Jesus' teaching about oaths illustrates another aspect of applying the spirit of the law rather than just the letter of such biblical commands. In this example the spiritual principle underlying the law demands that those who serve God should be truthful in everything they say. They should not have to be required to swear an oath before their words can be regarded as honest and factual. Therefore the commandment telling us not to "bear false witness against your neighbor" (Exodus 20:16) should mean far more to us than only being required to tell the truth if we are under an oath. Jesus made the New Testament application of this command even more demanding by saying, "Do not swear at all."

With the help of His Spirit, God enables us to discern that the intent of a law may extend far beyond the letter—the exact wording—originally written in the five books of the law, the first five books of the Bible. God expects us to look at specific problems that the written laws address and discern how we should apply the intended principles of those laws in reference to the spirit or intent of all of God's Word as magnified by Christ and His apostles.

This requires a wisdom and spiritual balance that we can attain only if we are guided by God's Spirit. Those who do not have the Spirit of God simply do not have this discernment. Rather, they naturally tend to be "hostile" to God's laws (Romans 8:7, NIV) and perceive them as "foolishness" (1 Corinthians 2:14). They do not see them as the wisdom of God that needs to be properly discerned and "correctly handled" (2 Timothy 2:15, NIV).

God will help us, through His Spirit, to begin to discern how to apply the principles contained in the Scriptures in this manner—to discern and comprehend the proper application of those Scriptures. This means that the standards for our conduct will be even higher than those expressed in the literal words—in the letter of the laws—recorded for us in the Old Testament.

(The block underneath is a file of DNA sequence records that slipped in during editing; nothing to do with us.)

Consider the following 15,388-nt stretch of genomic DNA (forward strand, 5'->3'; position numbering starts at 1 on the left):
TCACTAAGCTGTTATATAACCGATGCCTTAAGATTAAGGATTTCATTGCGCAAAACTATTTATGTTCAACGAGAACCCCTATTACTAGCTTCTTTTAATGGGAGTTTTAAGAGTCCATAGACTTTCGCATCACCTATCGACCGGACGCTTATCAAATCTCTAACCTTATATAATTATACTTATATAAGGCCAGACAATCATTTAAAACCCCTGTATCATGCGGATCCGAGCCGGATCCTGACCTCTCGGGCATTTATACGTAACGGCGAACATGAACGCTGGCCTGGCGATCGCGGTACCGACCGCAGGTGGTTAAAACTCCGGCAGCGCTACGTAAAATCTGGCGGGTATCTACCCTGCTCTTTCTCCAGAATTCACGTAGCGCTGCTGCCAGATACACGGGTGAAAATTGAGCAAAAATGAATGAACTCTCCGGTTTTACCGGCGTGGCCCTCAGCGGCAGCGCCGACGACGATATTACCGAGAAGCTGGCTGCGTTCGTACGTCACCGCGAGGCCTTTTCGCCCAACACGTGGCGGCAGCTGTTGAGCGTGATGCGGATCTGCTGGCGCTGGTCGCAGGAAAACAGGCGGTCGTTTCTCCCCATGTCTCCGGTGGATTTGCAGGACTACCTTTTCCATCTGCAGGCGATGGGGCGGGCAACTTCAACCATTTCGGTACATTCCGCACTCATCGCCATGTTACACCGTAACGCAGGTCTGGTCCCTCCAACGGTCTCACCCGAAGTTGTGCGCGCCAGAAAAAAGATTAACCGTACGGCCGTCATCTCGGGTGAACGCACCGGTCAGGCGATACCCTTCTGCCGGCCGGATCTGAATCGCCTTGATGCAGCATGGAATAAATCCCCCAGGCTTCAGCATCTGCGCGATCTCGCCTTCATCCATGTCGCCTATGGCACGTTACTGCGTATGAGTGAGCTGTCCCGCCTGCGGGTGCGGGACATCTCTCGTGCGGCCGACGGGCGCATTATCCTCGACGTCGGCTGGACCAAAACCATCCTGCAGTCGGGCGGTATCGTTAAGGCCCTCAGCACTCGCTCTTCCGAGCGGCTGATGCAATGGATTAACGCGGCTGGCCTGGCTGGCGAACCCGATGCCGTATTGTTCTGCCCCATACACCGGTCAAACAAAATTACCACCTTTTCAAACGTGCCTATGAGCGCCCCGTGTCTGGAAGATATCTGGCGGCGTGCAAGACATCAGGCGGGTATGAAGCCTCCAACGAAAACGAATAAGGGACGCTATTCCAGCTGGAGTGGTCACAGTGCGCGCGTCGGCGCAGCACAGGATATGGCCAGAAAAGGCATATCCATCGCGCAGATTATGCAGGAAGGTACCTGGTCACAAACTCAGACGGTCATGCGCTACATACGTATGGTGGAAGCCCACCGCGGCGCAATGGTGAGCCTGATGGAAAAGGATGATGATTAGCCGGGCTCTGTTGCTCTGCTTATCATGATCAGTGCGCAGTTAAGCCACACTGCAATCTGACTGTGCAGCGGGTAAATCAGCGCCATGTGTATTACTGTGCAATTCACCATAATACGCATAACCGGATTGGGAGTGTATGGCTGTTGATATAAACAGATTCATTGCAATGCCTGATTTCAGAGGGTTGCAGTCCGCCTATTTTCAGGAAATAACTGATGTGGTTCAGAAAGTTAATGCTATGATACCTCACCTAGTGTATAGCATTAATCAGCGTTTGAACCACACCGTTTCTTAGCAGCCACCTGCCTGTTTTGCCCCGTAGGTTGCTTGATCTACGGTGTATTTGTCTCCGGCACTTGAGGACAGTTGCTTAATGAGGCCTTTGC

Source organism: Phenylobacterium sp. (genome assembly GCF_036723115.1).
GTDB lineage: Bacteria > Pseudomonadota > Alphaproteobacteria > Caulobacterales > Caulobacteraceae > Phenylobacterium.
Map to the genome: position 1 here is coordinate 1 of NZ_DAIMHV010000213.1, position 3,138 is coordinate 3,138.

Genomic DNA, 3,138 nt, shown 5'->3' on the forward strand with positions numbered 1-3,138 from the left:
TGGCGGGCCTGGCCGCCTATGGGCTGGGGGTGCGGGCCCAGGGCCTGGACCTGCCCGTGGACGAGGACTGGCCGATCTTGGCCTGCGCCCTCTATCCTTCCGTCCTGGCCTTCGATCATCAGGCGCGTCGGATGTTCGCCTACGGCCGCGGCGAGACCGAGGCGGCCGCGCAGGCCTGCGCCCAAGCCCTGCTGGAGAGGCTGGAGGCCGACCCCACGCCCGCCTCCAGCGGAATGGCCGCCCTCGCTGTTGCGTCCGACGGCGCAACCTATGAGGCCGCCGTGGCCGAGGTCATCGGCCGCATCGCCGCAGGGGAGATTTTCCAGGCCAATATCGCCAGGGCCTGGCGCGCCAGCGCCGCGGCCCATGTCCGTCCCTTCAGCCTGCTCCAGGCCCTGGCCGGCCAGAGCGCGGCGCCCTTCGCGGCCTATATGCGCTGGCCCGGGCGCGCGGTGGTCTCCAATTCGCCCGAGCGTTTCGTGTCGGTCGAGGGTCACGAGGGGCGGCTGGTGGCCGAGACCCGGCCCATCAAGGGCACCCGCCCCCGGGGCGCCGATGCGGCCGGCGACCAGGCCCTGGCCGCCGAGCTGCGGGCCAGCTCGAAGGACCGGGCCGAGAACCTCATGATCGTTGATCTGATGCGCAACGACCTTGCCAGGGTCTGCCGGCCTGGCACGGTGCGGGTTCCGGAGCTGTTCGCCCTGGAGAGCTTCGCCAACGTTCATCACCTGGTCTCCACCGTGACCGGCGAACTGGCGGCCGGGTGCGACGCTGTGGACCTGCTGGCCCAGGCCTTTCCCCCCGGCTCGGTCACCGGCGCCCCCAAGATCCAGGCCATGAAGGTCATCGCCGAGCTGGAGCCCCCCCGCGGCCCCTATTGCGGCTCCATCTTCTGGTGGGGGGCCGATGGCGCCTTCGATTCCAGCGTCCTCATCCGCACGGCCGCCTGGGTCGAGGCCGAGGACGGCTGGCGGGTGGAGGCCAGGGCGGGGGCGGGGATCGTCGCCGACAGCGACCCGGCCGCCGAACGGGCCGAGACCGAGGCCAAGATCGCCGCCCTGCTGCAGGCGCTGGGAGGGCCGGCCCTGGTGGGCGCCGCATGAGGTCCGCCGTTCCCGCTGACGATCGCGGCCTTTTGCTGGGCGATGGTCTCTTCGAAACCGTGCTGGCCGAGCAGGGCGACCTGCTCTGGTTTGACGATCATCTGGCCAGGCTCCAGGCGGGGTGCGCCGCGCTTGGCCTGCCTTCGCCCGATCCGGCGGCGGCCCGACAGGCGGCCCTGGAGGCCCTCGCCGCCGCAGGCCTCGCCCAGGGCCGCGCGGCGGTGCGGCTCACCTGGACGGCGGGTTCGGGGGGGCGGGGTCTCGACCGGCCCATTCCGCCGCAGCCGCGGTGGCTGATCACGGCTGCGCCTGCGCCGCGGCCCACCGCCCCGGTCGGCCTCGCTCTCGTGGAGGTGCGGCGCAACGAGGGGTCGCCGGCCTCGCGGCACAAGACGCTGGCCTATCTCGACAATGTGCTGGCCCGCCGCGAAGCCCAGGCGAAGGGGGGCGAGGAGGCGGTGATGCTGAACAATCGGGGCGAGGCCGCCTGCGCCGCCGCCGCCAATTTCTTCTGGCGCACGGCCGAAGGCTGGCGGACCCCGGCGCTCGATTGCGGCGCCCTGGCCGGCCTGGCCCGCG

Jesus illustrates this with two other examples. First, He explains: "For I say to you, that unless your righteousness exceeds the righteousness of the scribes and Pharisees [who prided themselves in obeying the letter of the law] you will by no means enter the kingdom of heaven" (Matthew 5:20; compare Luke 18:11).

He also taught: "So likewise you, when you have done all those things which you are commanded, say, 'We are unprofitable servants. We have done what was our duty to do'" (Luke 17:10). Our righteousness has to exceed the letter of the law. We become profitable servants of God only if we begin to discern and apply to the way we obey Him the primary principles (such as faith, hope, love, justice, good judgment and mercy) on which all of the Word of God is based.

God gives us His Spirit so we can properly discern and apply the spirit and intent of the Holy Scriptures. (To better understand the spiritual foundation and intent of God's laws, be sure to request your free copy of the booklet The Ten Commandments.)